The Unchangeable Spots of Leopards, by Kristopher Jansma
You know you’re in for an interesting reading experience when you find, nestled between the Table of Contents and the first page, this simple note: “If you believe that you are the author of this book, please contact Haslett & Grouse Publishers (New York, New York) at your first convenience.”
What follows is an incredibly well constructed and fluid tale – or better yet, tales – of one man and the three muses that spur him forward: a writer who is both a friend and his main competition, a femme fatale at the center of his world, and the stories that he is constantly losing.
That is the story of how I lost my very first book. I’ve lost three others since – a novel, a novella, and a biography. The first is disintegrating steadily at the bottom of a black lake. The second is in the hands of a woman whom I love and will never see again. The third is in a dusty African landfill, wrapped in the bloody tatters of my tweed coat, my gold watch still in the pocket.
But at the epicenter of all these stories – and they are separate stories, yet absolutely entwined with each other – is that they, as per the advice of the central character’s college professor, all tell the truth but “tell it slant”. Each different chapter, each different story, if you wish, “are,” as the writer puts it, “all true, but only somewhere else.” And it’s this off-balance relation that keeps the novel vital.
The central character, this writer, is never conclusively named. He’s certainly not Walter Hartright, the spontaneous alias he gives when posing as an impromptu escort at a debutante ball, nor is he Timothy Wallace (a moniker he stole from an absent roommate whose name happened to be on the lease). He could be Outis, but only because that is an internet handle, specifically chosen to thwart documentation. But his lack of a name is not a deliberate bid at being coy (or is it?). He simply is the “I” in the stories.
Likewise the other recurring-esque characters are synonymous in demeanor if not in packaging. Is the Julian who is the college roommate the consummate writer Jeffrey, and is the subject of one of the lost stories, Anton, nonfiction instead? Or is Anton the fictionalization of Julian who becomes Jeffrey as his fame spreads? Or was there no Julian or Jeffrey or Anton, merely foils to the central character’s imagination?
It would be very confusing if Mr. Jansma was not so brilliant in laying it out in novel form. These stories have indeed been written slant; they clearly relate to each other and use items and images and shared bits of situations in ways that go further than “clever”, they hinge on unlooked for parallels that reveal unexpected yet intrinsic insights into not just what is next, but quite possibly what has come before. Or are they simply conventions to be used?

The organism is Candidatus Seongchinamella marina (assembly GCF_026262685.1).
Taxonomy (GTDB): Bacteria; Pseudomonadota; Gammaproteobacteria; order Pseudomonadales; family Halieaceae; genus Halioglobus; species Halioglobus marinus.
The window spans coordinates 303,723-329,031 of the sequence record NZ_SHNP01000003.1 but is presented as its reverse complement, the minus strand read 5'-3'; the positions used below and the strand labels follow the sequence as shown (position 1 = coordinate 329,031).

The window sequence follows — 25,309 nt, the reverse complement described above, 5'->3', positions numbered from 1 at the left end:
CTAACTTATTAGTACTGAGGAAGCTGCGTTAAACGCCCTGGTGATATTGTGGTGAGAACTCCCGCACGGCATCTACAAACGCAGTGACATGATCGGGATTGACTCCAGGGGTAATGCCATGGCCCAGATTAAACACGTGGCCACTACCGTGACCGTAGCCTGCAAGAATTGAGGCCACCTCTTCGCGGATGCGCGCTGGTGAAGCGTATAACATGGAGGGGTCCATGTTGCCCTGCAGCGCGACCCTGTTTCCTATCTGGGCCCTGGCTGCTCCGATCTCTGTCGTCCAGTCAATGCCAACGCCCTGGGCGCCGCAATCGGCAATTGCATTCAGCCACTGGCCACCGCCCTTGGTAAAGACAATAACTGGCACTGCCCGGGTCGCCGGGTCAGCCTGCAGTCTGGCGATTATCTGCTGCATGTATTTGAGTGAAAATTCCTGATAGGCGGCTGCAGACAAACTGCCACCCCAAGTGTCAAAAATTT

“It’s fiction!” he shouted. “She’s just this character to you. Both of us are! And we always have been. You don’t know what goes on in our heads. You don’t know where we came from or who we are… Can you even tell the difference anymore between what you’ve written about her and who she really, truly is?”
Can he indeed? (Should he?) Or is it precisely because he does know these things (he’s invented these things?) that makes the novel so moving? It depends on where and what you are reading, for while it may not seem like it in a remote review, the story resonates so deeply… somewhere else. And it does so without eureka moments, without face palming; with simple dawning realization, and appreciation for a writer’s craft -both fictional and real.
I did struggle with the blithe movement of the main characters from exotic location to even more exotic location, often without concern or a sense of wonderment on what brought them there. While perhaps is understandable on the part of main characters, there is still a feeling of crass entitlement that is somewhat banal. (“You are…” – the guard had begun, communing quickly with his brethren to be sure he had the English correct – “… not expected.” “I’m Jeffrey Oakes!” he had cried as we were escorted away. “I’ve never been expected in my entire life!”)
But perhaps that’s the point. Perhaps that’s part of the slant. Blocking an intersection in a rustic upstate New York town while struggling to open a crate of exclusive Russian caviar discovered in the trunk of a sleek Jaguar that the owner doesn’t even know how to drive, and then eating said $2,000-a-tin caviar with their fingers while sitting on the hood of the Jaguar by the side of the road in the middle of winter while listening to a tape of Fiddler on the Roof may – or may not – speak to depth of character.
The Unchangeable Spots of Leopards is a masterful work of complex yet accessible storytelling, and in the end it doesn’t really matter which parts are real because it all does ring true, even if that truth is found somewhere else.
If you read it, you’ll understand – and enjoy.